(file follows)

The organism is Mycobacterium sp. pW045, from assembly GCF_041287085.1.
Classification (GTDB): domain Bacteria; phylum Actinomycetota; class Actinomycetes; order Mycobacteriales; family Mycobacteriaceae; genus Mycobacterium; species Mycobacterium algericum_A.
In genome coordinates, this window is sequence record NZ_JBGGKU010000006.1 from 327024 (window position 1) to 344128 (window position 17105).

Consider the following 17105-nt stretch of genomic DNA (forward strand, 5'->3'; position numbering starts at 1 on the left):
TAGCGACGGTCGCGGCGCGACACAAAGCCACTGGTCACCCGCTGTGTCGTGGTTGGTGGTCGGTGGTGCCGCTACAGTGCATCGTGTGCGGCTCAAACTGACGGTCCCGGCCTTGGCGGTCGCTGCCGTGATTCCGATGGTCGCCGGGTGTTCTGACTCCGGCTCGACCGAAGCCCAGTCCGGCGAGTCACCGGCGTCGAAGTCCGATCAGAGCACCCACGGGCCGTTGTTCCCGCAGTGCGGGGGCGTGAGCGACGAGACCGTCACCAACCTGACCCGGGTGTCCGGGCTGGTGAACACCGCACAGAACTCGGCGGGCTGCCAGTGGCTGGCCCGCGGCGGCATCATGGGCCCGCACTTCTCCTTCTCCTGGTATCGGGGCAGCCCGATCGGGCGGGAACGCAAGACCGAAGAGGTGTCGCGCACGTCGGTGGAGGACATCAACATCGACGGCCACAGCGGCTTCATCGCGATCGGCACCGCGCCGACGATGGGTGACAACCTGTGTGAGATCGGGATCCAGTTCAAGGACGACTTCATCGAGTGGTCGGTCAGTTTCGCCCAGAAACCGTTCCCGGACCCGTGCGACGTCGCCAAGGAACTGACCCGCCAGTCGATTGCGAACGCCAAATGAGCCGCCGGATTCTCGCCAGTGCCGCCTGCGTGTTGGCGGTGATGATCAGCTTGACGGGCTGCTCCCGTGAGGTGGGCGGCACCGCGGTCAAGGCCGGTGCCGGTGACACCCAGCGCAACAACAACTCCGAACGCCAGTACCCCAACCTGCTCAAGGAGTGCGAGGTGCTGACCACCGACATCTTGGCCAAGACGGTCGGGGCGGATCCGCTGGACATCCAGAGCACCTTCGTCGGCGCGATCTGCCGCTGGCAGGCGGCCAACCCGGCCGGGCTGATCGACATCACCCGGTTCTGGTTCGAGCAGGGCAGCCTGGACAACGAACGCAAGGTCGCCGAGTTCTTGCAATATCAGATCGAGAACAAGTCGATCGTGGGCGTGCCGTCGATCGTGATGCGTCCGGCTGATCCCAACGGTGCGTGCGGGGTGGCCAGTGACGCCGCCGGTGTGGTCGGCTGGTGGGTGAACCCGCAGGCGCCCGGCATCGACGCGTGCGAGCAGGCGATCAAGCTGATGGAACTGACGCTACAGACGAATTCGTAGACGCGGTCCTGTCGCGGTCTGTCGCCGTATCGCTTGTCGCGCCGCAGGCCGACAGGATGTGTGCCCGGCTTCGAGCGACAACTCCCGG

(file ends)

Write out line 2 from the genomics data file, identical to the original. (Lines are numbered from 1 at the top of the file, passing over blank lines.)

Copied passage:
Classification (GTDB): domain Bacteria; phylum Actinomycetota; class Actinomycetes; order Mycobacteriales; family Mycobacteriaceae; genus Mycobacterium; species Mycobacterium algericum_A.